When your college-aged child is arrested on alcohol charges, it can make for scary times. You had dreams about your child’s future, but a conviction could change the landscape.
So, you are researching possible defense options. You want your son or daughter to accept responsibility for what he or she may have done, but you also believe that a mistake should not mar your child’s record for life. Could a diversionary program be your answer?
In some areas, yes, it might be. As the Penn State Student Services website explains, “The courts will sometimes offer a diversionary program for a first offense. For summary offenses, the availability and conditions of a diversionary program is up to the local Magisterial District Judge in the jurisdiction where the crime occurred. There are three different Magisterial District Judges who serve various parts of campus and the immediately surrounding community, and all have slightly different programs and qualification requirements.”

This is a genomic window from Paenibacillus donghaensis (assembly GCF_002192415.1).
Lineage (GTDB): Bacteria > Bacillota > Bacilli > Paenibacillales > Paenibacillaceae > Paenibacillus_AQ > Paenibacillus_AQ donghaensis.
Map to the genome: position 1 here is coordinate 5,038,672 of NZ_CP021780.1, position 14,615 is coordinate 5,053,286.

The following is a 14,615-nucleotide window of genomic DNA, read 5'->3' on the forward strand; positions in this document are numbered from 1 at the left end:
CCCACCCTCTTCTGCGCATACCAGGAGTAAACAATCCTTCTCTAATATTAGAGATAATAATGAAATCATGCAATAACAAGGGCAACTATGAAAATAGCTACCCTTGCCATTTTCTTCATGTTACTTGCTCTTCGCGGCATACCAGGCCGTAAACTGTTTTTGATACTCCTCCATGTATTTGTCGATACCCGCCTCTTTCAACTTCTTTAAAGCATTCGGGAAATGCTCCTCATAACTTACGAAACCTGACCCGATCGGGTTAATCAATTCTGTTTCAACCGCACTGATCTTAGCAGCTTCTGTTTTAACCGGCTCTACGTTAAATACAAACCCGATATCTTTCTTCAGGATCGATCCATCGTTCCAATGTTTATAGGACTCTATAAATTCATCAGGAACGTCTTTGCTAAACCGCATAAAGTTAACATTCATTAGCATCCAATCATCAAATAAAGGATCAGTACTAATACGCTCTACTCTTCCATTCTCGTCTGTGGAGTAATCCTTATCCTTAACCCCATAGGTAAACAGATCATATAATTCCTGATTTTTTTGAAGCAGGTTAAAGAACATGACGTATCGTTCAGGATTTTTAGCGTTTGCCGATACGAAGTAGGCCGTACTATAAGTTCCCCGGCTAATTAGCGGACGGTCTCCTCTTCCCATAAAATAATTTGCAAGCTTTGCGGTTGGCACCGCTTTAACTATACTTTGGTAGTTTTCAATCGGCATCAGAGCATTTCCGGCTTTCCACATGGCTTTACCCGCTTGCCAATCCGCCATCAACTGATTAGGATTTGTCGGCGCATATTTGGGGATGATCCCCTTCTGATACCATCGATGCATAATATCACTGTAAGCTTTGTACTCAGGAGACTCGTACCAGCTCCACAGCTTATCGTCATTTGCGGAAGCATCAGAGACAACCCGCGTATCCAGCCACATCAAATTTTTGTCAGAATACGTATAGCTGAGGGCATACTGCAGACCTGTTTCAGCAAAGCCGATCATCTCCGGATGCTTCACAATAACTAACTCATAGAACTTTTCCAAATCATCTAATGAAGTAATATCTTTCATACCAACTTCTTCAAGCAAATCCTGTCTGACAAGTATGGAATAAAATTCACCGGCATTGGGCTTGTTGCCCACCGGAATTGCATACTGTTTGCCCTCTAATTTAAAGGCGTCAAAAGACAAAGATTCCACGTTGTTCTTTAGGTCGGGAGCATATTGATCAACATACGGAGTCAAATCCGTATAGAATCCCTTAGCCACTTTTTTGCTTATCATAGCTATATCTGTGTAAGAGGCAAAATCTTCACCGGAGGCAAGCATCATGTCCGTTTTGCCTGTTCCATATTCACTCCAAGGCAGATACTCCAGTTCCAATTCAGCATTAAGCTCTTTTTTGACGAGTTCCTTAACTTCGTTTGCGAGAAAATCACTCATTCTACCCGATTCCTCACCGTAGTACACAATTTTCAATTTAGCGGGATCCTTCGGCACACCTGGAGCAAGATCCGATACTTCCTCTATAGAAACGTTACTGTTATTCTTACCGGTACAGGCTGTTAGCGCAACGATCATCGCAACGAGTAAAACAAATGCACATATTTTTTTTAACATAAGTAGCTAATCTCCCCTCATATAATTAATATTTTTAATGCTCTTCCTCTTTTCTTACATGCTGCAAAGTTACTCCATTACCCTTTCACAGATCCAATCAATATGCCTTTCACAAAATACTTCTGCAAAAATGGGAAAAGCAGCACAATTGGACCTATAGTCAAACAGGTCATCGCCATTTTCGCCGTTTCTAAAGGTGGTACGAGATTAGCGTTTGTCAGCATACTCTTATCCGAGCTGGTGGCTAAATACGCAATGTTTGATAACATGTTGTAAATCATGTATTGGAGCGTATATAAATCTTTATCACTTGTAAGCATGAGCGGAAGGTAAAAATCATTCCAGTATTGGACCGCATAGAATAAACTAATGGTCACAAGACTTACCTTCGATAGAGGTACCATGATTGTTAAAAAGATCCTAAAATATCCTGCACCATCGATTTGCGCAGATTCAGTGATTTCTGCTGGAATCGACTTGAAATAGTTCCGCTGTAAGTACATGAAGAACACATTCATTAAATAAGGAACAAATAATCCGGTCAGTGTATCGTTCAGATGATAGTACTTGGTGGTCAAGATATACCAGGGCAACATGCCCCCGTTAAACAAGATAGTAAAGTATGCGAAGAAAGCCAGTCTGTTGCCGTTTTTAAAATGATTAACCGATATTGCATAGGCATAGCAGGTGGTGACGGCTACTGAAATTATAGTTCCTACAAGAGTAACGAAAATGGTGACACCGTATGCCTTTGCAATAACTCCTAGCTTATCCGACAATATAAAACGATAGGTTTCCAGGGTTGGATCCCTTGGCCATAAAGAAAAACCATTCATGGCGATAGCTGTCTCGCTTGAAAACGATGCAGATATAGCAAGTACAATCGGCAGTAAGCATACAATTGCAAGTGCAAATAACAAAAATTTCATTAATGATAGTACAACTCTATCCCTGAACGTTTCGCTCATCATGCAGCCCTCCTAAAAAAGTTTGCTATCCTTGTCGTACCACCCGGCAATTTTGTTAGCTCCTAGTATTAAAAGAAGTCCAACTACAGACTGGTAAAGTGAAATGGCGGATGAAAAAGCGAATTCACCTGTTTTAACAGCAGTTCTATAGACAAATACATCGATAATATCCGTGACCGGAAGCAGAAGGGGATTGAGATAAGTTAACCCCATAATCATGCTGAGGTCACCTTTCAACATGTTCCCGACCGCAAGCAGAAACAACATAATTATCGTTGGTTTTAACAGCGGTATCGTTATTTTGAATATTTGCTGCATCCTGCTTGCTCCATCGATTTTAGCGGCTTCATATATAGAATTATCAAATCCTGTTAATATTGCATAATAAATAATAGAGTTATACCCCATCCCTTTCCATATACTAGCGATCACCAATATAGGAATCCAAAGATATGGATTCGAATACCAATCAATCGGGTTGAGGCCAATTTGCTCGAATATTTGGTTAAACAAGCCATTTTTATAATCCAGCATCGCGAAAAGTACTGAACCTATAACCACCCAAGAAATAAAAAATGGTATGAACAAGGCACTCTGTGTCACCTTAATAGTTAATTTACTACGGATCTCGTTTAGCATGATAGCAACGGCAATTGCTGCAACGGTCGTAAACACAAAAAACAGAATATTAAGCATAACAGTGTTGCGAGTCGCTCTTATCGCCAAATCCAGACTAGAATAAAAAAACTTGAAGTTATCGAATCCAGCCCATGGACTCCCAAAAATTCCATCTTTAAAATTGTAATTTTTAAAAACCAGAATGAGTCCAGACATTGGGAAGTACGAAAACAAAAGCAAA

Make sure you understand the plea being entered
In some cases, your child may have to plead guilty or “no contest” to qualify for a diversionary program. However, the court might wait to formally enter the plea until your student finishes the program. With successful completion, the guilty plea is never entered, so there is no criminal record. Naturally, this option can be risky, especially if your child is unable to complete the program or gets arrested again before doing so.
In other situations, a guilty plea might be formally entered no matter what, with the diversionary program substituting for jail time and providing a better opportunity for rehabilitation.
How the programs work
Diversionary programs are funded by fines and fees, and sometimes, you/your child may have to pay some of your own money directly to the program, which can take as long as a year and involve counseling and behavior modification over punishment. The cleaner your child’s record and the milder the alcohol offense, the better the chances are of qualifying for such a program.